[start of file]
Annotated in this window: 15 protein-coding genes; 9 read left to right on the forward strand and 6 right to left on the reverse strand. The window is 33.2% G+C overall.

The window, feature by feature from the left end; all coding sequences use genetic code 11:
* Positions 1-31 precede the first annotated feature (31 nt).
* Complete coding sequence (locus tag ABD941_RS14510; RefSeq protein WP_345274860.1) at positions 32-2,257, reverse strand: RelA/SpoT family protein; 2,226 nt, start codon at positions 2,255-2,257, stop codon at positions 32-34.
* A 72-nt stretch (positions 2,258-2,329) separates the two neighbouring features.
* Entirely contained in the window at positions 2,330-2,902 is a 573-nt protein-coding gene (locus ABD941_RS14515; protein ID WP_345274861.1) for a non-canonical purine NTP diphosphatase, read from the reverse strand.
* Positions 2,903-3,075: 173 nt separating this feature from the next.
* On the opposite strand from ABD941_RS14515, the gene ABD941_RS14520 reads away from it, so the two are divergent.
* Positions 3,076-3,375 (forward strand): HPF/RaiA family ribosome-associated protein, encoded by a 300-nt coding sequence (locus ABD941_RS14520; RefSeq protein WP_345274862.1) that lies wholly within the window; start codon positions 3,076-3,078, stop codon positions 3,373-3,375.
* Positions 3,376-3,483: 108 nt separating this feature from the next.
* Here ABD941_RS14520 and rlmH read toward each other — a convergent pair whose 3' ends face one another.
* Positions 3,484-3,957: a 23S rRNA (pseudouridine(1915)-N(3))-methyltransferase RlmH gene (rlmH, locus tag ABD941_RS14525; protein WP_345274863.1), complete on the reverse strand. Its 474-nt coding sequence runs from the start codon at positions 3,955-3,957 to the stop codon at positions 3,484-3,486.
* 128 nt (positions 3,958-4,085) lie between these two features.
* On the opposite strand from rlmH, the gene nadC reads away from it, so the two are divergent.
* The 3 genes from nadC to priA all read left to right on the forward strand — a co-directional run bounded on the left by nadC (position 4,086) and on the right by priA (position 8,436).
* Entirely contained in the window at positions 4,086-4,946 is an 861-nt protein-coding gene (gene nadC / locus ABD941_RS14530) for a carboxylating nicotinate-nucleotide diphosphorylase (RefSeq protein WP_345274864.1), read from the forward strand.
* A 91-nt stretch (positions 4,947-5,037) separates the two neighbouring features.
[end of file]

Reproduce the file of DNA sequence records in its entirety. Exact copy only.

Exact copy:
Annotated in this window: 15 protein-coding genes; 9 read left to right on the forward strand and 6 right to left on the reverse strand. The window is 33.2% G+C overall.

The window, feature by feature from the left end; all coding sequences use genetic code 11:
* Positions 1-31 precede the first annotated feature (31 nt).
* Complete coding sequence (locus tag ABD941_RS14510; RefSeq protein WP_345274860.1) at positions 32-2,257, reverse strand: RelA/SpoT family protein; 2,226 nt, start codon at positions 2,255-2,257, stop codon at positions 32-34.
* A 72-nt stretch (positions 2,258-2,329) separates the two neighbouring features.
* Entirely contained in the window at positions 2,330-2,902 is a 573-nt protein-coding gene (locus ABD941_RS14515; protein ID WP_345274861.1) for a non-canonical purine NTP diphosphatase, read from the reverse strand.
* Positions 2,903-3,075: 173 nt separating this feature from the next.
* On the opposite strand from ABD941_RS14515, the gene ABD941_RS14520 reads away from it, so the two are divergent.
* Positions 3,076-3,375 (forward strand): HPF/RaiA family ribosome-associated protein, encoded by a 300-nt coding sequence (locus ABD941_RS14520; RefSeq protein WP_345274862.1) that lies wholly within the window; start codon positions 3,076-3,078, stop codon positions 3,373-3,375.
* Positions 3,376-3,483: 108 nt separating this feature from the next.
* Here ABD941_RS14520 and rlmH read toward each other — a convergent pair whose 3' ends face one another.
* Positions 3,484-3,957: a 23S rRNA (pseudouridine(1915)-N(3))-methyltransferase RlmH gene (rlmH, locus tag ABD941_RS14525; protein WP_345274863.1), complete on the reverse strand. Its 474-nt coding sequence runs from the start codon at positions 3,955-3,957 to the stop codon at positions 3,484-3,486.
* 128 nt (positions 3,958-4,085) lie between these two features.
* On the opposite strand from rlmH, the gene nadC reads away from it, so the two are divergent.
* The 3 genes from nadC to priA all read left to right on the forward strand — a co-directional run bounded on the left by nadC (position 4,086) and on the right by priA (position 8,436).
* Entirely contained in the window at positions 4,086-4,946 is an 861-nt protein-coding gene (gene nadC / locus ABD941_RS14530) for a carboxylating nicotinate-nucleotide diphosphorylase (RefSeq protein WP_345274864.1), read from the forward strand.
* A 91-nt stretch (positions 4,947-5,037) separates the two neighbouring features.